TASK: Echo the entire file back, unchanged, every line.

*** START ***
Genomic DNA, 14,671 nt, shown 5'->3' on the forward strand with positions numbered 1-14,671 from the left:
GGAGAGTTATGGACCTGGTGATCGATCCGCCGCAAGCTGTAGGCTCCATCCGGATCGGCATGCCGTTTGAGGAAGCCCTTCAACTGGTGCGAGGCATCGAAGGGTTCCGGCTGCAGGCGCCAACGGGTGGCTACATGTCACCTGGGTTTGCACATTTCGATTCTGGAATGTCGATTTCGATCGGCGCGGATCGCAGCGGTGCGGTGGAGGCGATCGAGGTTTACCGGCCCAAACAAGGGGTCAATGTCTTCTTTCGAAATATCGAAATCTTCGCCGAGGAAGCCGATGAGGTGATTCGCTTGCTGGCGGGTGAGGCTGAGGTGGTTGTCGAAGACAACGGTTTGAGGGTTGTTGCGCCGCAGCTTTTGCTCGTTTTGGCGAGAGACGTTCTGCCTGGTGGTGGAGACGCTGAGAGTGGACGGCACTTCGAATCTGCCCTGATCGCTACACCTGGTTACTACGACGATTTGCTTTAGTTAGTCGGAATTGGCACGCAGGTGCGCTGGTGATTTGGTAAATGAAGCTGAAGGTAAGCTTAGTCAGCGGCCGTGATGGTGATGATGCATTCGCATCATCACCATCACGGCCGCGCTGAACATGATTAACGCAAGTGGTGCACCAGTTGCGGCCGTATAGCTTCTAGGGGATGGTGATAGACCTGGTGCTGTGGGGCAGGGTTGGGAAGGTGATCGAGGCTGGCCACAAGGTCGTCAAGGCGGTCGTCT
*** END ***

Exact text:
Genomic DNA, 14,671 nt, shown 5'->3' on the forward strand with positions numbered 1-14,671 from the left:
GGAGAGTTATGGACCTGGTGATCGATCCGCCGCAAGCTGTAGGCTCCATCCGGATCGGCATGCCGTTTGAGGAAGCCCTTCAACTGGTGCGAGGCATCGAAGGGTTCCGGCTGCAGGCGCCAACGGGTGGCTACATGTCACCTGGGTTTGCACATTTCGATTCTGGAATGTCGATTTCGATCGGCGCGGATCGCAGCGGTGCGGTGGAGGCGATCGAGGTTTACCGGCCCAAACAAGGGGTCAATGTCTTCTTTCGAAATATCGAAATCTTCGCCGAGGAAGCCGATGAGGTGATTCGCTTGCTGGCGGGTGAGGCTGAGGTGGTTGTCGAAGACAACGGTTTGAGGGTTGTTGCGCCGCAGCTTTTGCTCGTTTTGGCGAGAGACGTTCTGCCTGGTGGTGGAGACGCTGAGAGTGGACGGCACTTCGAATCTGCCCTGATCGCTACACCTGGTTACTACGACGATTTGCTTTAGTTAGTCGGAATTGGCACGCAGGTGCGCTGGTGATTTGGTAAATGAAGCTGAAGGTAAGCTTAGTCAGCGGCCGTGATGGTGATGATGCATTCGCATCATCACCATCACGGCCGCGCTGAACATGATTAACGCAAGTGGTGCACCAGTTGCGGCCGTATAGCTTCTAGGGGATGGTGATAGACCTGGTGCTGTGGGGCAGGGTTGGGAAGGTGATCGAGGCTGGCCACAAGGTCGTCAAGGCGGTCGTCT